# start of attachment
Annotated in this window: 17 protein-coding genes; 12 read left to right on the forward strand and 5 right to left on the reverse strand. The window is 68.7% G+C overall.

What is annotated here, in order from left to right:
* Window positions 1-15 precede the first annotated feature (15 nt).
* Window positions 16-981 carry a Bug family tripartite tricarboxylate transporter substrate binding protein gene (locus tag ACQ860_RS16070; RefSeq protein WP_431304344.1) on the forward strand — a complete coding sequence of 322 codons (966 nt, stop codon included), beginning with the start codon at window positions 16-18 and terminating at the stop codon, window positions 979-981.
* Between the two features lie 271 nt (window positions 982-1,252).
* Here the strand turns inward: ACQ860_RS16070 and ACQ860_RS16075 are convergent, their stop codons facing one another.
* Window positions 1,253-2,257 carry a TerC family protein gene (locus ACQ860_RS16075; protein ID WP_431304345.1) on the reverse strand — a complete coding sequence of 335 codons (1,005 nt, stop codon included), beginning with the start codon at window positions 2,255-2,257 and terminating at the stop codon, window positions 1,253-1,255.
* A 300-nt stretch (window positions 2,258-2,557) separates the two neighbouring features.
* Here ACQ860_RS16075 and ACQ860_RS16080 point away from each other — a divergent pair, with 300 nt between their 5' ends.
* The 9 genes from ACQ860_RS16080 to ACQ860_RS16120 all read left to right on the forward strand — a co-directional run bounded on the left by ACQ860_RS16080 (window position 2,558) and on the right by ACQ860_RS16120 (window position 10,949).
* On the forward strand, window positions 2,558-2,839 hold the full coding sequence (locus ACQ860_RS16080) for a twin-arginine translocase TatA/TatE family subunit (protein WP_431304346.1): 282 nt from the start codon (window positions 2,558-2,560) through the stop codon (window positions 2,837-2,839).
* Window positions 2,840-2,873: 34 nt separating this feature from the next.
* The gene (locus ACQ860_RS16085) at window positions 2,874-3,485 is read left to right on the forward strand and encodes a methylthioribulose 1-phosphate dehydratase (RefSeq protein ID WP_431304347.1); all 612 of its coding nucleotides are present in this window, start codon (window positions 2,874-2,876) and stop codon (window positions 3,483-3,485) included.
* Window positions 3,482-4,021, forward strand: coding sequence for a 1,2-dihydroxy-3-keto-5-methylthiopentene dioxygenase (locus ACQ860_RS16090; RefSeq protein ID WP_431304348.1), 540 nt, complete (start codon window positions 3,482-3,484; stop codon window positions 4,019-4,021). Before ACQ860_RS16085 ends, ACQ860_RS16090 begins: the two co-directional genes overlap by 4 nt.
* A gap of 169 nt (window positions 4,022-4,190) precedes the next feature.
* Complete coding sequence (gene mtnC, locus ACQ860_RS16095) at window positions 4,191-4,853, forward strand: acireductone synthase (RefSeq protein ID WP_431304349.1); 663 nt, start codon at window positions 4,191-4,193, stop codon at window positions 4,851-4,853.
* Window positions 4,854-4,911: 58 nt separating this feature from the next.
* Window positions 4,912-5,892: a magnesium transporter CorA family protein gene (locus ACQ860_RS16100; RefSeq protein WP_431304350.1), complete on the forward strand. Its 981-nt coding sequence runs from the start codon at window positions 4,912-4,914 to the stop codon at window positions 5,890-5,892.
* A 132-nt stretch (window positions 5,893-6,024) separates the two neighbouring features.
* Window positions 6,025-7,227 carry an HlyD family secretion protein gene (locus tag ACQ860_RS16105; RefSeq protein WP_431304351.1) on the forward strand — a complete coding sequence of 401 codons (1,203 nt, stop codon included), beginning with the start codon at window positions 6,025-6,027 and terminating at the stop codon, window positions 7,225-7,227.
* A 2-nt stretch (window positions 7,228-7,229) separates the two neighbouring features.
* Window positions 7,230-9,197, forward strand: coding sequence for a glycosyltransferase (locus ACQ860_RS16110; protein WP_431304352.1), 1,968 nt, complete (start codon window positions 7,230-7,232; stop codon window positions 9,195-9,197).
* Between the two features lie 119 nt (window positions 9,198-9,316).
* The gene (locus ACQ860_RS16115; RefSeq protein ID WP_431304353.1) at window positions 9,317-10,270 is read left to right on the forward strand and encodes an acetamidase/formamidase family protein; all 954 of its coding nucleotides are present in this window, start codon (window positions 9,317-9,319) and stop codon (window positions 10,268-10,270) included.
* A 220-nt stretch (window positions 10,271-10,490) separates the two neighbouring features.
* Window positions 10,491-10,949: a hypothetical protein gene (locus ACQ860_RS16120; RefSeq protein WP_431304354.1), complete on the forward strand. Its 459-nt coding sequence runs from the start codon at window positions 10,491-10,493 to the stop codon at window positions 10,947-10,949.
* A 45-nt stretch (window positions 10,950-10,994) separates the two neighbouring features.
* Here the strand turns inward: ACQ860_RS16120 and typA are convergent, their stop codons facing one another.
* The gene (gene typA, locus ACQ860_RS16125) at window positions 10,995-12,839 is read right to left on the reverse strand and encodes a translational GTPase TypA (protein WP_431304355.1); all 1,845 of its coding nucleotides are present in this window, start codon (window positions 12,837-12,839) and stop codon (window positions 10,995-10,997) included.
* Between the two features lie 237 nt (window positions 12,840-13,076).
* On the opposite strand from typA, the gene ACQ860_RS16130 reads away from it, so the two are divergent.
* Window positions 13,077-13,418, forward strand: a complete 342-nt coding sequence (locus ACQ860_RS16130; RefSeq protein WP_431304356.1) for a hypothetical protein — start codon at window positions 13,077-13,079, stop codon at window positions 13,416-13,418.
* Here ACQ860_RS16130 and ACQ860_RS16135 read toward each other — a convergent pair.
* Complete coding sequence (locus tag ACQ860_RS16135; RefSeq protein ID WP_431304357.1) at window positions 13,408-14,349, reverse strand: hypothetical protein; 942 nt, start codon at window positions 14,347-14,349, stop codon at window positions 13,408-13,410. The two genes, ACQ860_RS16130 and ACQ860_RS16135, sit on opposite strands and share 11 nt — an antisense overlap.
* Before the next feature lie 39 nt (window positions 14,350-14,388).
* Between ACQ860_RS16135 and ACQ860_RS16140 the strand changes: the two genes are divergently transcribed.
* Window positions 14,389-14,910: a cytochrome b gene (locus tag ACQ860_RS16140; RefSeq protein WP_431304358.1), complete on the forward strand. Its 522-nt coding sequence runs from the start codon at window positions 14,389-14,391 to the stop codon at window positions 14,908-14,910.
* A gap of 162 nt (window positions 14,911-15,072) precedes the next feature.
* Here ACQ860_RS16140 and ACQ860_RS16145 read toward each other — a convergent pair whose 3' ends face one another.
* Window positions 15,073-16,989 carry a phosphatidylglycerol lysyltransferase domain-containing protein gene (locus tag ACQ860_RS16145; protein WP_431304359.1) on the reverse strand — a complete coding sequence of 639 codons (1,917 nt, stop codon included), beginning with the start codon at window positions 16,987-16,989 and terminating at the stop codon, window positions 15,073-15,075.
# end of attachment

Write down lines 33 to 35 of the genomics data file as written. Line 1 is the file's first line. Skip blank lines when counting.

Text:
* Here ACQ860_RS16130 and ACQ860_RS16135 read toward each other — a convergent pair.
* Complete coding sequence (locus tag ACQ860_RS16135; RefSeq protein ID WP_431304357.1) at window positions 13,408-14,349, reverse strand: hypothetical protein; 942 nt, start codon at window positions 14,347-14,349, stop codon at window positions 13,408-13,410. The two genes, ACQ860_RS16130 and ACQ860_RS16135, sit on opposite strands and share 11 nt — an antisense overlap.
* Before the next feature lie 39 nt (window positions 14,350-14,388).